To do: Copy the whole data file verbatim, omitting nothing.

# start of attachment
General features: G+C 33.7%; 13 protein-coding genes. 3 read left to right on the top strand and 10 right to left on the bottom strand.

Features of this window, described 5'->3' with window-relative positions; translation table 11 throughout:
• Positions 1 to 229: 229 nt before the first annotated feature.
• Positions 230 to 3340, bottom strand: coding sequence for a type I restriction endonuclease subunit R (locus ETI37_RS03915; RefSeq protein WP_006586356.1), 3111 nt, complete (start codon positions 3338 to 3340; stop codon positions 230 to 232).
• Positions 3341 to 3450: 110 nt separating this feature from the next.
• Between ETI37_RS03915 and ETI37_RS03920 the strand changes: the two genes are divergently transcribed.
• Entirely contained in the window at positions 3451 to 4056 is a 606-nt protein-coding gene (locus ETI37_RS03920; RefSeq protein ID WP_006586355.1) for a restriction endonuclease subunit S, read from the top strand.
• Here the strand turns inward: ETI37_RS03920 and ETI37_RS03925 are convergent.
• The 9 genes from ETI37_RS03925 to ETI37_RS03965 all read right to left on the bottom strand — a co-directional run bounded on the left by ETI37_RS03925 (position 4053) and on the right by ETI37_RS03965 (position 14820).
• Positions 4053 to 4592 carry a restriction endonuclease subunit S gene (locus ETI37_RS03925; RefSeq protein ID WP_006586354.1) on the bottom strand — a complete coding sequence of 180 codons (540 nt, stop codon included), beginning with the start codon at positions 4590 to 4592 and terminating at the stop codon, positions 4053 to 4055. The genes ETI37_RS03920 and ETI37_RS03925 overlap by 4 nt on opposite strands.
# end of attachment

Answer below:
General features: G+C 33.7%; 13 protein-coding genes. 3 read left to right on the top strand and 10 right to left on the bottom strand.

Features of this window, described 5'->3' with window-relative positions; translation table 11 throughout:
• Positions 1 to 229: 229 nt before the first annotated feature.
• Positions 230 to 3340, bottom strand: coding sequence for a type I restriction endonuclease subunit R (locus ETI37_RS03915; RefSeq protein WP_006586356.1), 3111 nt, complete (start codon positions 3338 to 3340; stop codon positions 230 to 232).
• Positions 3341 to 3450: 110 nt separating this feature from the next.
• Between ETI37_RS03915 and ETI37_RS03920 the strand changes: the two genes are divergently transcribed.
• Entirely contained in the window at positions 3451 to 4056 is a 606-nt protein-coding gene (locus ETI37_RS03920; RefSeq protein ID WP_006586355.1) for a restriction endonuclease subunit S, read from the top strand.
• Here the strand turns inward: ETI37_RS03920 and ETI37_RS03925 are convergent.
• The 9 genes from ETI37_RS03925 to ETI37_RS03965 all read right to left on the bottom strand — a co-directional run bounded on the left by ETI37_RS03925 (position 4053) and on the right by ETI37_RS03965 (position 14820).
• Positions 4053 to 4592 carry a restriction endonuclease subunit S gene (locus ETI37_RS03925; RefSeq protein ID WP_006586354.1) on the bottom strand — a complete coding sequence of 180 codons (540 nt, stop codon included), beginning with the start codon at positions 4590 to 4592 and terminating at the stop codon, positions 4053 to 4055. The genes ETI37_RS03920 and ETI37_RS03925 overlap by 4 nt on opposite strands.